Who would you like to see win the Radio Times Audience Award at this year’s television Baftas? Each of the RadioTimes.com team has their favourite. Here, James Gill explains why BBC1 drama The Missing needs your vote.
Good television comes and goes with the seasons – the oven glow of Bake Off in summer, the twinkling lights of Strictly in winter. But great television is never that reassuringly predictable. Great telly – the kind that deserves your Bafta vote – lures you on to your sofa and then unseats you, and nothing did that better last year than The Missing.
We expected another Broadchurch, a satisfying, complicated whodunit arching out from the harrowing loss of a son. What we got was something much more strange.
From the very first scene we should have known this series would give no closure, at least in the usual sense. James Nesbitt’s Tony lurched through the streets of Chalons Du Bois like a poltergeist; his every haggard expression warned you what this story might be capable of. There was no sense of an ending for Tony, a father un-manned by the loss of his son. Should we really have expected one ourselves?
God, it was cruel. When The Missing jumped us back to 2006, with the family still united and every frame of their French holiday seeping with sunlight, the sense of loss became too much. You didn’t have to be a parent to feel the pain.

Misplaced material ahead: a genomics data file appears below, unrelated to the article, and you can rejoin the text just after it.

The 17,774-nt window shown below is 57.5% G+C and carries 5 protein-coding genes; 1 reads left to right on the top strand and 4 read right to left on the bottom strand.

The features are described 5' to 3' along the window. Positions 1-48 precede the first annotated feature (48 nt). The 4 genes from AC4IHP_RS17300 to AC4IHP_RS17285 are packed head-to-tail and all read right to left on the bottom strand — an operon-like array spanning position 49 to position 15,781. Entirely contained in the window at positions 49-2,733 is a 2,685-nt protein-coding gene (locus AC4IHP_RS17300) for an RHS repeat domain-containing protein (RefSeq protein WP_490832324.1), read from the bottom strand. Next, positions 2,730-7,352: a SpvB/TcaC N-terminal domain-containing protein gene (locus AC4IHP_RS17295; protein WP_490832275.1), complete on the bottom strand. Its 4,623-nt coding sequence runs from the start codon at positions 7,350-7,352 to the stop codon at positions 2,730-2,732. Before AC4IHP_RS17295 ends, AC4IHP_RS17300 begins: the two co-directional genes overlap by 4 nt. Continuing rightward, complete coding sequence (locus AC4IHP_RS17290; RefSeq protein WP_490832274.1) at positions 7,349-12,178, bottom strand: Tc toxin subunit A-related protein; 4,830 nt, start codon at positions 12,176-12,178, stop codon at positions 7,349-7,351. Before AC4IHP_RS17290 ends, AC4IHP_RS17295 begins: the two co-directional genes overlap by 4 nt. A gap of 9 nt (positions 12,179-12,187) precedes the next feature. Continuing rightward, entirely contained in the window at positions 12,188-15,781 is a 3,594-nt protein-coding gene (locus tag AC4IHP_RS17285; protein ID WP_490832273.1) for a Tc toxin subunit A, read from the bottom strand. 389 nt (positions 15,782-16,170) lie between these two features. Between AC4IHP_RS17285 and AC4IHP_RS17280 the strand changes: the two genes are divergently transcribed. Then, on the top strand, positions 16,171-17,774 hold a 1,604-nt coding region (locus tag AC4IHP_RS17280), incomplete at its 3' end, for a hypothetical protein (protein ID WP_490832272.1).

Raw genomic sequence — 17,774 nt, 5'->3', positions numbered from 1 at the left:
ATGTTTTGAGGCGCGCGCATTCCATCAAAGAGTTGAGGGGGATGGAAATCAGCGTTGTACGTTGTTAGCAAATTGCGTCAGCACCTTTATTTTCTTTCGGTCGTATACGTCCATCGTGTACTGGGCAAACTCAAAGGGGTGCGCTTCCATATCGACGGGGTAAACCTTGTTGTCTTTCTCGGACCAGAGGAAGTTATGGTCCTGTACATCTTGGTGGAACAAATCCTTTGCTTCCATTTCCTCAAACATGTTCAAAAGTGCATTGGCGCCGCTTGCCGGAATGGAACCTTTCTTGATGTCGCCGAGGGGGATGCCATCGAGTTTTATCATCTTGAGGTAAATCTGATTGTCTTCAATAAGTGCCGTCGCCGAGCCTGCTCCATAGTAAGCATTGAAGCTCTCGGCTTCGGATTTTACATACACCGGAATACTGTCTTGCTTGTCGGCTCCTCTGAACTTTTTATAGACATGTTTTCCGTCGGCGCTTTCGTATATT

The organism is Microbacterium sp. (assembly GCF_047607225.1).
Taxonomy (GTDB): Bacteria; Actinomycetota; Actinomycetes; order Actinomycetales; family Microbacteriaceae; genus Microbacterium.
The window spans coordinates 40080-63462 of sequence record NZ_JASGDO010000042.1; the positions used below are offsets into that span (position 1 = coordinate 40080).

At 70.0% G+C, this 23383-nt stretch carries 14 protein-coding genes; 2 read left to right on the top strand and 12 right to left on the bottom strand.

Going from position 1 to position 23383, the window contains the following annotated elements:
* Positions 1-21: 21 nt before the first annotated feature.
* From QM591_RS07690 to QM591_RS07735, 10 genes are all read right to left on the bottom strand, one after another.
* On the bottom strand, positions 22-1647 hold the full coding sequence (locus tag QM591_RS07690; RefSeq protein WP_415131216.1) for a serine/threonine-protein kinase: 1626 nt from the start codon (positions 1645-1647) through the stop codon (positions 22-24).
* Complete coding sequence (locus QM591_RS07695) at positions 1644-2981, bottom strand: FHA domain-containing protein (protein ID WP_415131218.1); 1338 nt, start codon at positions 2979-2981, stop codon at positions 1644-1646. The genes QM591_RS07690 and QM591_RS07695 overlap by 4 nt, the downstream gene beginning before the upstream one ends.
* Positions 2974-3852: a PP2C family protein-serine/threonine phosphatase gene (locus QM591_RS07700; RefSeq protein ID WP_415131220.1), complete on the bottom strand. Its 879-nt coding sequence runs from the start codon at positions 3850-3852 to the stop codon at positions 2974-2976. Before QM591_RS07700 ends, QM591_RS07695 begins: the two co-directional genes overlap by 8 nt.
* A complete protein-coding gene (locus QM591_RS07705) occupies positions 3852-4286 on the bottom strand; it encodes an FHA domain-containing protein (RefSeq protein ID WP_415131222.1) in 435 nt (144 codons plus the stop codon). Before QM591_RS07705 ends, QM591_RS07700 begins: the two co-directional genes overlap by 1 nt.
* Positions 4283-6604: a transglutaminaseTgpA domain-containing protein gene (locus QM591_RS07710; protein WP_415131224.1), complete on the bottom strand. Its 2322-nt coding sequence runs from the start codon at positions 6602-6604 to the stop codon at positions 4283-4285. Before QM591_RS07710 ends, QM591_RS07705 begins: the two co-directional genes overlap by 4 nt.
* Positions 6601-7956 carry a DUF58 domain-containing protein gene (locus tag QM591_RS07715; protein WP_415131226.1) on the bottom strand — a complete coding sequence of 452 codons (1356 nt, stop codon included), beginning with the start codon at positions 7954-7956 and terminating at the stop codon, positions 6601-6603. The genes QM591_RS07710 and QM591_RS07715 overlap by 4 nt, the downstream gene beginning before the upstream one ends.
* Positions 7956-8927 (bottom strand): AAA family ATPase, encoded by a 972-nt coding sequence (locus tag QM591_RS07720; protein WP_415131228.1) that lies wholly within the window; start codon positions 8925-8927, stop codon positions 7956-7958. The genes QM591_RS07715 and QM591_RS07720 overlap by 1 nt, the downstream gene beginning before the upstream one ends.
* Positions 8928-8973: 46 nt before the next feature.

Nesbitt’s superb performance was only half of the equation. If Tony raves like a phantom no one can see, his wife Emily hides her grief in plain sight. Frances O’Connor was crushing in the role, depicting the maternal honesty of a woman who has to move on – or collapse.
The series grudgingly settled down into the familiar patterns of a thriller. French detective Julien Baptiste followed Tony with weary dedication, like a priest waiting to administer the last rites. Suspicion and depravity only led to frustration and dead ends – literally in the case of wealthy benefactor Ian Garrett played by Ken Stott.
Tony’s mad perseverance turned everyone into a suspect. Every new lead blurred the lines of investigation and took us further from the particulars of the case. Boy. Pool. Road. House.
And we blindly followed, criss-crossing Europe in search of – what exactly? A child grown up? A body? A paedophile to confirm our worst imaginings? There was no end game here, no moment where Baptiste could lay a hand on Tony’s shoulder and say, ‘Enough is enough’. The hole is never going to be filled.
Was The Missing missing an ending? Of course not. As I said, we should never have expected reassuring closure, and the final frosted grief-bitten scene left us dangling. Yes, it alienated some, but the audacity of it – on BBC1, watched by millions – was like nothing else last year. Hard to love perhaps, but when it comes to voting for the Bafta Audience Award, it’s an easy decision. Don’t let The Missing miss out.
Vote for The Missing to win the Bafta Radio Times Audience Award here